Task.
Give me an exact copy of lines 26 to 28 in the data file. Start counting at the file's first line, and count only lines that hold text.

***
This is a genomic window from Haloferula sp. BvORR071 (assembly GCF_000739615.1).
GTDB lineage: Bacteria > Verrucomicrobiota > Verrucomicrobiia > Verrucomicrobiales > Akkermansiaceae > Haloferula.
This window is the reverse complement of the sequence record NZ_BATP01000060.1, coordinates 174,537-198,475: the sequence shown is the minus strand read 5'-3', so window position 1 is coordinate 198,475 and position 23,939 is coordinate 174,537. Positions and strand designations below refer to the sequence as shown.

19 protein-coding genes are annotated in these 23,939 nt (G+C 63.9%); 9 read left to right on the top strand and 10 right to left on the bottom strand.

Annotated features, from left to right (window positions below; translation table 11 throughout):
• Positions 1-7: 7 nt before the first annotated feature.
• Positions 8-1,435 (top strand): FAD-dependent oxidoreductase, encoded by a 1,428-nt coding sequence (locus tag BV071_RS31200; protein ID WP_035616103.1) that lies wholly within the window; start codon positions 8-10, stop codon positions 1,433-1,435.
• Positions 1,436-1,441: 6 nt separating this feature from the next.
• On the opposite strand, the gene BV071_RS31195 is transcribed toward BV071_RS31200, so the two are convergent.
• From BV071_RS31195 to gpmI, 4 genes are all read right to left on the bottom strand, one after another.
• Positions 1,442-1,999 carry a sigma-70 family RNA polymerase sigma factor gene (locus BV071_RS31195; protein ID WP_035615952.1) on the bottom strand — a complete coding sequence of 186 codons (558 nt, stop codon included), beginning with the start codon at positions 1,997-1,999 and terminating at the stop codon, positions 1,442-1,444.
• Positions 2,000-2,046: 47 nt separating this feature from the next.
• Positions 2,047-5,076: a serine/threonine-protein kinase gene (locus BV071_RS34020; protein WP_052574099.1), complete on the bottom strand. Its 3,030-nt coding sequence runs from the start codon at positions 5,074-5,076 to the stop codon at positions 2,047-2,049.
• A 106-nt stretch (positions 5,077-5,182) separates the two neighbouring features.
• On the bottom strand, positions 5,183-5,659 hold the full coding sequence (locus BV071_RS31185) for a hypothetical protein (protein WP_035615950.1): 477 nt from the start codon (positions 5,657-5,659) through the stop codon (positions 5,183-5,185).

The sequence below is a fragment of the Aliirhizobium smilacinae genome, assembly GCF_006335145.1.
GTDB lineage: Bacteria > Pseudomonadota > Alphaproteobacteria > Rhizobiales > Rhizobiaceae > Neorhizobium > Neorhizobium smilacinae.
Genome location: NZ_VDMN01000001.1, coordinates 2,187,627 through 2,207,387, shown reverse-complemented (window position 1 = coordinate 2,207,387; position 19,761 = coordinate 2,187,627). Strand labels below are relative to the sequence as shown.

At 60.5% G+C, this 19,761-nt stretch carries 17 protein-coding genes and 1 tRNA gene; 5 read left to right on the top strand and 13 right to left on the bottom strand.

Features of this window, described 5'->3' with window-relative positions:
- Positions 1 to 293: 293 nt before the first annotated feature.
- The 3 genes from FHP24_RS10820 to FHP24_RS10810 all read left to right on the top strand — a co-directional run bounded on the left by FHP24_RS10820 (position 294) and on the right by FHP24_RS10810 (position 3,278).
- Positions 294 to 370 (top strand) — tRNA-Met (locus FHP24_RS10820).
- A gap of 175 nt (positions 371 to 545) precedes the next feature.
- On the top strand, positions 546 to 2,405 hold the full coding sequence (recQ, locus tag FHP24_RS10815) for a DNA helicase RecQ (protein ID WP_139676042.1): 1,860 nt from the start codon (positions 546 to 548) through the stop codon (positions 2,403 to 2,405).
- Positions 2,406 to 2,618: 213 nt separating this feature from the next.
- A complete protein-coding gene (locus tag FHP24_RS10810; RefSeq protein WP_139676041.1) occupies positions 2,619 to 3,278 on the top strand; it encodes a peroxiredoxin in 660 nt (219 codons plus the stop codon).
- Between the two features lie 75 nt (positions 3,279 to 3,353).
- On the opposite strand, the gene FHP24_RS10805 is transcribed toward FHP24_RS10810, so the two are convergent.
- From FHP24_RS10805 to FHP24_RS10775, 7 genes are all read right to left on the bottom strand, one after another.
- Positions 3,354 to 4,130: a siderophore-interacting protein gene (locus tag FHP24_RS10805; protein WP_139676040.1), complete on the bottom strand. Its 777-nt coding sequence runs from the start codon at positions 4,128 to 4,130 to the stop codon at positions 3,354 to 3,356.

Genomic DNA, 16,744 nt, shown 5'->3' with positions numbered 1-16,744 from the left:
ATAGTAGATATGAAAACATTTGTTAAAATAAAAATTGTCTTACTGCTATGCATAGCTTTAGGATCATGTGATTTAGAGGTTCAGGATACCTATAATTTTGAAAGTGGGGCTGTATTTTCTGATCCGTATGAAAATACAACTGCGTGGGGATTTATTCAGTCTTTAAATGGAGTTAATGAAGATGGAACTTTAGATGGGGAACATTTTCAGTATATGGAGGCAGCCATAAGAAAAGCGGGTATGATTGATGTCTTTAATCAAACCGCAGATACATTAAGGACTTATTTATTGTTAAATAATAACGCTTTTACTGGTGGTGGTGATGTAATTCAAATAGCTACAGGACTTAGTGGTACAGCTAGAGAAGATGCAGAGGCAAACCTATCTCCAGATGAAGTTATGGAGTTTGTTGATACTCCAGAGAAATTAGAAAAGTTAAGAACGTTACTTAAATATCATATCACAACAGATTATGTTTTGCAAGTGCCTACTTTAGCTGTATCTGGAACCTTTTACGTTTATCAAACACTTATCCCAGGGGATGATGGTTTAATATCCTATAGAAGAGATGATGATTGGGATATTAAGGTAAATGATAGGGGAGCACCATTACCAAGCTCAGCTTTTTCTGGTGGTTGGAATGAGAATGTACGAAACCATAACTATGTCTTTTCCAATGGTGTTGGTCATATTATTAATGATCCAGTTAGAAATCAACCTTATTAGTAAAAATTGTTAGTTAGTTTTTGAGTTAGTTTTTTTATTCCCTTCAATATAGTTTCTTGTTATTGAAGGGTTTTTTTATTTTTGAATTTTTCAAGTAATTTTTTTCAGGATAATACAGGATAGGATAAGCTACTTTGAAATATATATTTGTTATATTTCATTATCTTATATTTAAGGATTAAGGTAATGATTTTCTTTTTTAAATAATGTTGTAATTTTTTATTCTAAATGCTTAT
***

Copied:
- Positions 2,406 to 2,618: 213 nt separating this feature from the next.
- A complete protein-coding gene (locus tag FHP24_RS10810; RefSeq protein WP_139676041.1) occupies positions 2,619 to 3,278 on the top strand; it encodes a peroxiredoxin in 660 nt (219 codons plus the stop codon).
- Between the two features lie 75 nt (positions 3,279 to 3,353).